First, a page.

News Release

Obama SOTU Foreign Policy Myths

The following analysts are available for interviews:

DAVID SWANSON, davidcnswanson at gmail.com, @davidcnswanson
Author of War is a Lie, Swanson is director of WorldBeyondWar.org and campaign coordinator of RootsAction.org. He just wrote the piece “The Real State of the Union,” which examines various statements by President Obama in his State of the Union address, including “Gas under two bucks a gallon ain’t bad” and “We spend more on our military than the next eight nations combined.”

NAJAM HAIDER, nhaider74 at gmail.com
Assistant professor of religion at Barnard College of Columbia University, Haider is currently a member of the Institute for Advanced Studies in Princeton. He is author of Shi’i Islam: An Introduction and The Origins of the Shī’a (both from Cambridge University Press). Today he said: “The myth of an entrenched and timeless conflict between the two sects dating back to the 7th century serves as an explanation for the current instability in the region. This idea is so entrenched in public discourse that the president channeled it in his State of the Union address. Speaking of the conflicts that rage across the region, Obama said, ‘The Middle East is going through a transformation that will play out for a generation, rooted in conflicts that date back millennia.’ In reality, the historical relationship between these communities is significantly more complicated.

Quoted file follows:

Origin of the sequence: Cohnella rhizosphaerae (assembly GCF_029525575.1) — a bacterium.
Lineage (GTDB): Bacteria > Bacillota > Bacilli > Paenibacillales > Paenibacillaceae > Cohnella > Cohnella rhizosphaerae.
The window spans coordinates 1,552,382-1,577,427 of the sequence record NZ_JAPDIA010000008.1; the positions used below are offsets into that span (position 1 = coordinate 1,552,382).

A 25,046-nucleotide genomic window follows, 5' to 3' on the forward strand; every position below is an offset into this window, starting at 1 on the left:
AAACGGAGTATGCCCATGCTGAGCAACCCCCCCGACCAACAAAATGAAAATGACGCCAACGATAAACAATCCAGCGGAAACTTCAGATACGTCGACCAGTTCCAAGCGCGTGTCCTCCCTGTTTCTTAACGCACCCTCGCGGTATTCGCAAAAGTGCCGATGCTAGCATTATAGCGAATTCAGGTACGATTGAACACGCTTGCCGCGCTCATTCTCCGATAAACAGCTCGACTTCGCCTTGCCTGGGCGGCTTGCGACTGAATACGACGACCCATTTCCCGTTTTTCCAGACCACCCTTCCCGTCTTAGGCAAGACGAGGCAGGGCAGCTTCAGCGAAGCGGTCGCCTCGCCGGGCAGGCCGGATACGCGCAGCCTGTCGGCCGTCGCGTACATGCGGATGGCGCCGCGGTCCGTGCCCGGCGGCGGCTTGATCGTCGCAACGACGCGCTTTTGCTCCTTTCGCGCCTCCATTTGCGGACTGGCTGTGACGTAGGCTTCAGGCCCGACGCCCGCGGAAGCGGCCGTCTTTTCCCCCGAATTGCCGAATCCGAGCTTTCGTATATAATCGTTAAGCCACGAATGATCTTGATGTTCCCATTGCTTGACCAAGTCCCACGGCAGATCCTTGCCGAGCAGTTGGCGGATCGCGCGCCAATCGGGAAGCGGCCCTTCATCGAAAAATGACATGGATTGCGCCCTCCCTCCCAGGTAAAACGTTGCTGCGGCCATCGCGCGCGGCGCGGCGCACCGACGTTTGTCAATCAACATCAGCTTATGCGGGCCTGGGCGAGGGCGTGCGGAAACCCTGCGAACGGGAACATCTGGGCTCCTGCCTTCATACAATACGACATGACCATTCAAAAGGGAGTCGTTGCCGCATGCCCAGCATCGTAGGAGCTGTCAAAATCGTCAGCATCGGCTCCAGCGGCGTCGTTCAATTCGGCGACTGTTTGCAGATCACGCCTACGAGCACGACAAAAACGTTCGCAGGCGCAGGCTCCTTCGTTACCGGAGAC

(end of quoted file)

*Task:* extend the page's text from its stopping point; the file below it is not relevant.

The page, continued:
“The typical mode of interaction between Sunni and Shi‘i groups has historically involved pragmatic co-existence. This state of relative tolerance has been highlighted in a number of recent studies. In fact, the fallacy of the myth of perpetual sectarian divisions was most clearly exposed in recent history by the participation of many Shi‘i soldiers on the Iraqi side during the Iran-Iraq war of the 1980s. In this and other cases, sectarian identity was trumped by other factors such as nationalism and tribal affiliation. The apparent growth of Sunni-Shi‘i tensions in the current Middle East stems from the general instability of the region coupled with a power struggle between Saudi Arabia and Iran. In other words, the sectarian conflict is a product of political calculations as opposed to entrenched theological differences. The same factors produced the same results in a number of historical cases from Baghdad in the 10th century to the Ottoman-Safavid divide of the 16th-17th centuries.”

IYAD EL-BAGHDADI, iyad.elbaghdadi at gmail.com, @iyad_elbaghdadi
El-Baghdadi is an entrepreneur, author, and activist most noted for his role in facilitating Arab uprisings. Now based in Norway, where he has received asylum, El-Baghdadi is currently in Malaysia. His Twitter account was briefly recently suspended, see BBC: “Twitter ‘confuses’ Iyad El-Baghdadi with Islamic State leader.” He sent out a series of tweets taking issue with Obama’s about current conflicts “rooted in conflicts that date back millennia”: “The current dynamic isn’t a conflict of sectarianism but a willful and cynical sectarianization of a regional power struggle.” See “Obama schooled on Twitter about Middle East history” from Al-Jazeera. Last month, El-Baghdadi wrote the piece “Saudi Arabia Is the Problem and Solution to Extremism” for the New York Times.